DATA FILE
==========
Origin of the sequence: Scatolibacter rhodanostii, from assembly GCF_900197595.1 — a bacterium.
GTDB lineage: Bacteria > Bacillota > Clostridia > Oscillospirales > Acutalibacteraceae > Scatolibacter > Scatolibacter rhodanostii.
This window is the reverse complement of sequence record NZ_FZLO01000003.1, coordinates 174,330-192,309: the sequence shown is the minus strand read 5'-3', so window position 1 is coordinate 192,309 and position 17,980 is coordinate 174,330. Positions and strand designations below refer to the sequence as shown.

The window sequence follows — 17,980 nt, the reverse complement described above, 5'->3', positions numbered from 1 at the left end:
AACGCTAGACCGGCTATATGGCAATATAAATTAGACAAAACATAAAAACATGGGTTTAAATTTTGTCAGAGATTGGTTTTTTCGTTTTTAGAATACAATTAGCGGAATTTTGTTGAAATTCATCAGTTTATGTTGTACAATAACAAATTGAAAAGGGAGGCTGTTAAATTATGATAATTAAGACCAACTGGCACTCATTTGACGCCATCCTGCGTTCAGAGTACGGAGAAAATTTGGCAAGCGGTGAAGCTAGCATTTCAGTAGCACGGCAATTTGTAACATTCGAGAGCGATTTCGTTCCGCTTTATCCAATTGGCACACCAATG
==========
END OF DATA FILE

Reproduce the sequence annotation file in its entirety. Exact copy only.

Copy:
Origin of the sequence: Scatolibacter rhodanostii, from assembly GCF_900197595.1 — a bacterium.
GTDB lineage: Bacteria > Bacillota > Clostridia > Oscillospirales > Acutalibacteraceae > Scatolibacter > Scatolibacter rhodanostii.
This window is the reverse complement of sequence record NZ_FZLO01000003.1, coordinates 174,330-192,309: the sequence shown is the minus strand read 5'-3', so window position 1 is coordinate 192,309 and position 17,980 is coordinate 174,330. Positions and strand designations below refer to the sequence as shown.

The window sequence follows — 17,980 nt, the reverse complement described above, 5'->3', positions numbered from 1 at the left end:
AACGCTAGACCGGCTATATGGCAATATAAATTAGACAAAACATAAAAACATGGGTTTAAATTTTGTCAGAGATTGGTTTTTTCGTTTTTAGAATACAATTAGCGGAATTTTGTTGAAATTCATCAGTTTATGTTGTACAATAACAAATTGAAAAGGGAGGCTGTTAAATTATGATAATTAAGACCAACTGGCACTCATTTGACGCCATCCTGCGTTCAGAGTACGGAGAAAATTTGGCAAGCGGTGAAGCTAGCATTTCAGTAGCACGGCAATTTGTAACATTCGAGAGCGATTTCGTTCCGCTTTATCCAATTGGCACACCAATG